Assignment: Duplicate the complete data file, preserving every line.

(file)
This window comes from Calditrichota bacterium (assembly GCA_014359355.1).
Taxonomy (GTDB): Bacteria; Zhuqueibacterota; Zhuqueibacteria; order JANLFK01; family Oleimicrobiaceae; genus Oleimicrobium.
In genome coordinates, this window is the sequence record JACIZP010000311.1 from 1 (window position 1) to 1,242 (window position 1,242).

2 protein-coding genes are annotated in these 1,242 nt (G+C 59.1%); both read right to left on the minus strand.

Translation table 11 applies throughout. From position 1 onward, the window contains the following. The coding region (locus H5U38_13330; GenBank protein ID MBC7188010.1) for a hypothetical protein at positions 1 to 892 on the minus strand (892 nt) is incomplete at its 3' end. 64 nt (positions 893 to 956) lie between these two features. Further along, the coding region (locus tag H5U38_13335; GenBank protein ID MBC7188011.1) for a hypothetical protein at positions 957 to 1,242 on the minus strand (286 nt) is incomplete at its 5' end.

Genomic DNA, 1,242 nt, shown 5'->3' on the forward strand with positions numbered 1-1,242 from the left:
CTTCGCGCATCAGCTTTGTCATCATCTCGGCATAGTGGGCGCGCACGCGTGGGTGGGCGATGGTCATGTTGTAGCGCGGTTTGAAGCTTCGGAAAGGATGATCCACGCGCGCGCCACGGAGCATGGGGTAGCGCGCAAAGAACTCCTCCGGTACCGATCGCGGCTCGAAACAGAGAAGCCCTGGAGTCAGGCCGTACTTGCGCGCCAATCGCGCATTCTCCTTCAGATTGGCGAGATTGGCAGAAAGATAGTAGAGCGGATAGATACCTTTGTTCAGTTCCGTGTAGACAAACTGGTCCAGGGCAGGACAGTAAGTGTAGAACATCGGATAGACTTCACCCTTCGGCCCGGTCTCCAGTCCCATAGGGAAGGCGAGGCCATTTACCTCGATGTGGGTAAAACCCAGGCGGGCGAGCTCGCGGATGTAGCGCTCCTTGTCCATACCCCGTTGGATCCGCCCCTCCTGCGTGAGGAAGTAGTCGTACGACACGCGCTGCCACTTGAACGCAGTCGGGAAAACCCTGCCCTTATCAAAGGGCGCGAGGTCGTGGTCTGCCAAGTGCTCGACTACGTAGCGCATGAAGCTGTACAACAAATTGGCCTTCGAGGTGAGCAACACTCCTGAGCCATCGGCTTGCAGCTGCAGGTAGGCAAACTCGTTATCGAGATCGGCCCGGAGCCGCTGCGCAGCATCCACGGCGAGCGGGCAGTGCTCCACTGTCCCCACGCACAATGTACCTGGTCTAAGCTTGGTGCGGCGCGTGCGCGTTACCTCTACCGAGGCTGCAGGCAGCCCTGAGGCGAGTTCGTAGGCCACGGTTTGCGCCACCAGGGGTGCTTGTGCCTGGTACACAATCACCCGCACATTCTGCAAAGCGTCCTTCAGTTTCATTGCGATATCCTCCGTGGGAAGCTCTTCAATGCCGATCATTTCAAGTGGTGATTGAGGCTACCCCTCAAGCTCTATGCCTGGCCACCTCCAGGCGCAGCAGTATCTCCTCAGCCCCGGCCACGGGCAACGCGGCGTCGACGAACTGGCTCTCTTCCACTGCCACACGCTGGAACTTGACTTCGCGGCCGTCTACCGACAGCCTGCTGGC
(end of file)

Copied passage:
This window comes from Calditrichota bacterium (assembly GCA_014359355.1).
Taxonomy (GTDB): Bacteria; Zhuqueibacterota; Zhuqueibacteria; order JANLFK01; family Oleimicrobiaceae; genus Oleimicrobium.
In genome coordinates, this window is the sequence record JACIZP010000311.1 from 1 (window position 1) to 1,242 (window position 1,242).

2 protein-coding genes are annotated in these 1,242 nt (G+C 59.1%); both read right to left on the minus strand.

Translation table 11 applies throughout. From position 1 onward, the window contains the following. The coding region (locus H5U38_13330; GenBank protein ID MBC7188010.1) for a hypothetical protein at positions 1 to 892 on the minus strand (892 nt) is incomplete at its 3' end. 64 nt (positions 893 to 956) lie between these two features. Further along, the coding region (locus tag H5U38_13335; GenBank protein ID MBC7188011.1) for a hypothetical protein at positions 957 to 1,242 on the minus strand (286 nt) is incomplete at its 5' end.

Genomic DNA, 1,242 nt, shown 5'->3' on the forward strand with positions numbered 1-1,242 from the left:
CTTCGCGCATCAGCTTTGTCATCATCTCGGCATAGTGGGCGCGCACGCGTGGGTGGGCGATGGTCATGTTGTAGCGCGGTTTGAAGCTTCGGAAAGGATGATCCACGCGCGCGCCACGGAGCATGGGGTAGCGCGCAAAGAACTCCTCCGGTACCGATCGCGGCTCGAAACAGAGAAGCCCTGGAGTCAGGCCGTACTTGCGCGCCAATCGCGCATTCTCCTTCAGATTGGCGAGATTGGCAGAAAGATAGTAGAGCGGATAGATACCTTTGTTCAGTTCCGTGTAGACAAACTGGTCCAGGGCAGGACAGTAAGTGTAGAACATCGGATAGACTTCACCCTTCGGCCCGGTCTCCAGTCCCATAGGGAAGGCGAGGCCATTTACCTCGATGTGGGTAAAACCCAGGCGGGCGAGCTCGCGGATGTAGCGCTCCTTGTCCATACCCCGTTGGATCCGCCCCTCCTGCGTGAGGAAGTAGTCGTACGACACGCGCTGCCACTTGAACGCAGTCGGGAAAACCCTGCCCTTATCAAAGGGCGCGAGGTCGTGGTCTGCCAAGTGCTCGACTACGTAGCGCATGAAGCTGTACAACAAATTGGCCTTCGAGGTGAGCAACACTCCTGAGCCATCGGCTTGCAGCTGCAGGTAGGCAAACTCGTTATCGAGATCGGCCCGGAGCCGCTGCGCAGCATCCACGGCGAGCGGGCAGTGCTCCACTGTCCCCACGCACAATGTACCTGGTCTAAGCTTGGTGCGGCGCGTGCGCGTTACCTCTACCGAGGCTGCAGGCAGCCCTGAGGCGAGTTCGTAGGCCACGGTTTGCGCCACCAGGGGTGCTTGTGCCTGGTACACAATCACCCGCACATTCTGCAAAGCGTCCTTCAGTTTCATTGCGATATCCTCCGTGGGAAGCTCTTCAATGCCGATCATTTCAAGTGGTGATTGAGGCTACCCCTCAAGCTCTATGCCTGGCCACCTCCAGGCGCAGCAGTATCTCCTCAGCCCCGGCCACGGGCAACGCGGCGTCGACGAACTGGCTCTCTTCCACTGCCACACGCTGGAACTTGACTTCGCGGCCGTCTACCGACAGCCTGCTGGC